Irresistibly, Melody let out a shriek when Derrick’s teeth touched her throat where it met her shoulder.
Laughing, Derrick held Melody until she caught her breath recovered from the embarrassment of actually screaming. Everyone was laughing out loud, his three most recent prey were more tentative about it, but they still laughed.
Their less than subdued antics caught other attention and Nurse Carlyle was now watching. “This is a hospital, not a playground. People are trying to sleep.”
The three nurses all filed past her murmuring some sort of “yes ma’am” if they said anything at all, leaving Derrick standing in the center of the room. “Play is healthy. It builds strength and confidence. With strength and confidence comes healing. You can plainly see the difference.” He took a step closer to her. “Or are you more interested in keeping your patients as patients than you are in seeing them heal?”
No emotion showed in the woman’s face. She merely said, “Go back to your room. Dr. Federal will be making her rounds soon.”
Derrick turned to his impromptu class and said, “Same time, same place.” Then he too walked past the woman, moving slowly, staring at her eye to eye until she glanced away. Back in his room, behind his closed door, Derrick sank into his chair. He was exhausted and the morning was scarcely half-gone. Just as he was starting to doze off, he made himself get up and take a shower. The less than warm water revitalized him.
He was just heading for the bed when Anya came in. With his head buried in a towel, he didn’t see her. Not until he turned to sit on the bed did he know he had company and by then she was holding out clean pajamas for him. The smile on her face said she had been there for a few minutes at least.
“You really should wear clothes all the time around here,” said Anya.
“So I see,” said Derrick as he dressed himself.
“How are you feeling today?” she asked as Derrick was tying the string on his pants; he left the shirt on the chair.
“Weak as a baby,” said Derrick. “It’s really rather frustrating, but I’d rather go home. I can recover just as well there as I can here.”
“Possibly, but I’d rather keep you here until you’re more yourself. Your breakdown has me concerned. You’re not strong enough to weather another one by yourself.”
“I don’t think I’ll be breaking down again, not like that. Tell me something though. Who exactly is Melody?”
“Melody? Oh, you must mean Melody Sanders. I don’t know much about her personally. She’s been working here two years now and she seems to be a very reliable nurse. Why do you ask?”
Derrick sighed, but he’d started this conversation so he had to finish it. “You know about my memories?”
“Yes.” Her word was tentative.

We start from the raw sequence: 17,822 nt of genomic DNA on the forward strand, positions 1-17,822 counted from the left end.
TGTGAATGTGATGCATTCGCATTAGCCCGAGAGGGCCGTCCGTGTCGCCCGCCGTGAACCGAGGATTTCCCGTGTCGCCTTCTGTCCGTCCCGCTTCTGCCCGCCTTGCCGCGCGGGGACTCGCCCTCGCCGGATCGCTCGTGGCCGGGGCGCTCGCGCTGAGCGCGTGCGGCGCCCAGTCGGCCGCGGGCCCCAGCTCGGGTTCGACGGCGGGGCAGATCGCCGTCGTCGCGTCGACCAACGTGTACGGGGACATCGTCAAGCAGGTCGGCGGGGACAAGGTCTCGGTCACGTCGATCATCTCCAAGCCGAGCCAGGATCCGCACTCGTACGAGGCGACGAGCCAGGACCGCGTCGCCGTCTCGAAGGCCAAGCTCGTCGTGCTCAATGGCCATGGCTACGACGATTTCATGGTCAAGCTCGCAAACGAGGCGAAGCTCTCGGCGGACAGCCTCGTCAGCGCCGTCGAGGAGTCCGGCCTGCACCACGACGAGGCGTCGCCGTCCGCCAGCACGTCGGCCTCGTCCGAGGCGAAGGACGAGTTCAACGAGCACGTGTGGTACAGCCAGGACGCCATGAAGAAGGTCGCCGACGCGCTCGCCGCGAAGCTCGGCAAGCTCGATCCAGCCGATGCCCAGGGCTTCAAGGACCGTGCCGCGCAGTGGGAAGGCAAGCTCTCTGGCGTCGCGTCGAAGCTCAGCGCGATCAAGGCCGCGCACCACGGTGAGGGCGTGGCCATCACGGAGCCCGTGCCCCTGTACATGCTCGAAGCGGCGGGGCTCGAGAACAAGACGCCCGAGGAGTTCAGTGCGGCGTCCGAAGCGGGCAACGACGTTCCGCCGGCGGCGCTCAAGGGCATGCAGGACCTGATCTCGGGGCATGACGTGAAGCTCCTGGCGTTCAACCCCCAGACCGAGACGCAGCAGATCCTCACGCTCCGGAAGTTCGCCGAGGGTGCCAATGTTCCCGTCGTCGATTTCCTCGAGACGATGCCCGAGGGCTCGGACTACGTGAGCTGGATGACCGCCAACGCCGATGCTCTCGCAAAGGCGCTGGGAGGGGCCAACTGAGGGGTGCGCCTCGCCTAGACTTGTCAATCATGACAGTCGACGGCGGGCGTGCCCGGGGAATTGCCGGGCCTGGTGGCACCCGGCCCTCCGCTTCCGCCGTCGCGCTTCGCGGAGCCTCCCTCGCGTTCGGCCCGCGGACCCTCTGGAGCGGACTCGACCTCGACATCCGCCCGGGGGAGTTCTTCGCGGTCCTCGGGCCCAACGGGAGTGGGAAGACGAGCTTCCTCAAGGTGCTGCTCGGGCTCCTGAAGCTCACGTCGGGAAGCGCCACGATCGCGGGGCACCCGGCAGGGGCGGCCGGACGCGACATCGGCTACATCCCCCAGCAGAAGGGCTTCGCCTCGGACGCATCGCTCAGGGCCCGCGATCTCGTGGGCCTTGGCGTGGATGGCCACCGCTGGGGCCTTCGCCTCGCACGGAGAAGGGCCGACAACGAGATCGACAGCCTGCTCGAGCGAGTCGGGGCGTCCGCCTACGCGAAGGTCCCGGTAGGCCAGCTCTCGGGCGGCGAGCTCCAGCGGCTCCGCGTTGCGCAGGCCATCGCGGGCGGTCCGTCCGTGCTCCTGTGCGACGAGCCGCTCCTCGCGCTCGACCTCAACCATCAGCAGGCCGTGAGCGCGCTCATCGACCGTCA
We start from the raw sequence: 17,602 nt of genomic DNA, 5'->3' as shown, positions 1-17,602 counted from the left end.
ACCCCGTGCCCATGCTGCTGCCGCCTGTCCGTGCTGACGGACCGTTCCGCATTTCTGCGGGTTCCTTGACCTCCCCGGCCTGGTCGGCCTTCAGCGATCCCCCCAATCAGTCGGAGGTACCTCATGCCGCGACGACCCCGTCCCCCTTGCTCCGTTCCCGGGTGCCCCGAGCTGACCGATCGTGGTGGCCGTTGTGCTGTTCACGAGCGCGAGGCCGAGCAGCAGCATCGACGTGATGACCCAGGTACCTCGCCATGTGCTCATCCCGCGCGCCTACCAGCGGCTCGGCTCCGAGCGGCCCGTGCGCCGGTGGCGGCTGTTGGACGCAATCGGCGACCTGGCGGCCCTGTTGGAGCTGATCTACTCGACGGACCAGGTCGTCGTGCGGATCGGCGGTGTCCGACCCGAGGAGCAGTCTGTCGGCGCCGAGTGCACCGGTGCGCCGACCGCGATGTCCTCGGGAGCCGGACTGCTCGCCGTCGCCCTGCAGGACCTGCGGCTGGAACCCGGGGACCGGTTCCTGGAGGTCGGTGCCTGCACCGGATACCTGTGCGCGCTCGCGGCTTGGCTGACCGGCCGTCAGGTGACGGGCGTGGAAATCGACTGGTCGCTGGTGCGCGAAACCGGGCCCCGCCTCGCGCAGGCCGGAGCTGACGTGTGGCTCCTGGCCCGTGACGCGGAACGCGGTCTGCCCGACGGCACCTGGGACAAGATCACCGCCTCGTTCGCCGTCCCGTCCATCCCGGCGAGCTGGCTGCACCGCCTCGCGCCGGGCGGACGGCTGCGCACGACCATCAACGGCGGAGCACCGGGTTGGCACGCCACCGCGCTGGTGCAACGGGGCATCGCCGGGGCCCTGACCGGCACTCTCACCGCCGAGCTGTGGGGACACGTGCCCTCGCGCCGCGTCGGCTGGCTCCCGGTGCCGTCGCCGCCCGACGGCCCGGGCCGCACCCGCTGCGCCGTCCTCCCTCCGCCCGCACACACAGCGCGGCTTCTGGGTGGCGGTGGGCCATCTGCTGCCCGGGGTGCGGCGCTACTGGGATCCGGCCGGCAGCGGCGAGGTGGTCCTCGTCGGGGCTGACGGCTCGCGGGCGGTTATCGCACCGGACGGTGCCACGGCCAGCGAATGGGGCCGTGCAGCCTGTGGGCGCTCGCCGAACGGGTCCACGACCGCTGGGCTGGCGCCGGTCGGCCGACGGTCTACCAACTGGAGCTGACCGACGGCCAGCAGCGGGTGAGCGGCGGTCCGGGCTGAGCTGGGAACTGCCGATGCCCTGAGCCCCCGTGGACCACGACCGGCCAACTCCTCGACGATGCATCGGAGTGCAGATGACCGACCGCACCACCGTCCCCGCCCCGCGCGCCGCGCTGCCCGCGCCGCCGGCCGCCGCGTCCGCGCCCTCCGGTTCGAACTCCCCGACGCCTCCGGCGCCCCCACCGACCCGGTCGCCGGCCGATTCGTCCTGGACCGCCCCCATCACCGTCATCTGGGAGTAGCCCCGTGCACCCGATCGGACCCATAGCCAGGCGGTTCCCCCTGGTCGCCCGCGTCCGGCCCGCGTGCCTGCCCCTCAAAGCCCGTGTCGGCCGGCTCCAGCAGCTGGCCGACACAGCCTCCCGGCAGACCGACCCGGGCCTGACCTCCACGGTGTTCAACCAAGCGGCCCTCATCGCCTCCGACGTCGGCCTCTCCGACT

Derrick sucked in a breath and plunged ahead. “I think she may be one of my own descendants. It’s rather unsettling.”
“I should think so. What on earth lead you to that conclusion? You didn’t say anything to her, did you?”
“Those kinds of memories are hovering rather near the surface just now and it popped up, and no, I didn’t say anything to her, nothing that she caught anyway.”
“Well don’t, she would never understand. Saying things like that could get you a padded cell all too quickly.”
“I certainly don’t plan on saying anything to her, or to anyone else. I just thought you might know if it was true. I thought she might belong to a druid family or a branch of one. It must be just a coincidence; a child was born but I’m not sure if there were any other descendants. It must be just a coincidence. Another thing; Nurse Carlyle, are you sure she has her priorities right?”
“She’s head nurse for this floor during the day shift and she runs a tight ship. Why do you ask?”
“She was very angry with me when she saw some of her patients laughing.”
“She was? They were laughing? I think that’s wonderful. I’ll have to have a talk with her. Why don’t you get some rest? I need to continue my rounds.”
“I am resting,” said Derrick.
“Then get some sleep,” she said, chuckling as she turned for the door.
Derrick watched her go. He liked her, a lot. She was easy to talk to and she seemed honest in her answers, but he hated sleeping during the day without very good reason. It generally didn’t agree with him very well. Though he hadn’t had any night terrors since he’d regained his memories, he preferred to sleep at night unless he could earn a day’s sleep by staying up all night.
He elevated the head of his bed some and lay back. If he fell asleep, so be it. If not, well, he still rested. He slept.
~ ~ ~ ~ ~ ~ ~ ~ ~ ~
And if you'd like to know what led up to Melody's need for protection, just ask and I'll post that next week.
At this point I've decided that the druid joining is off. Derrick will keep his distance, though continuing to protect her.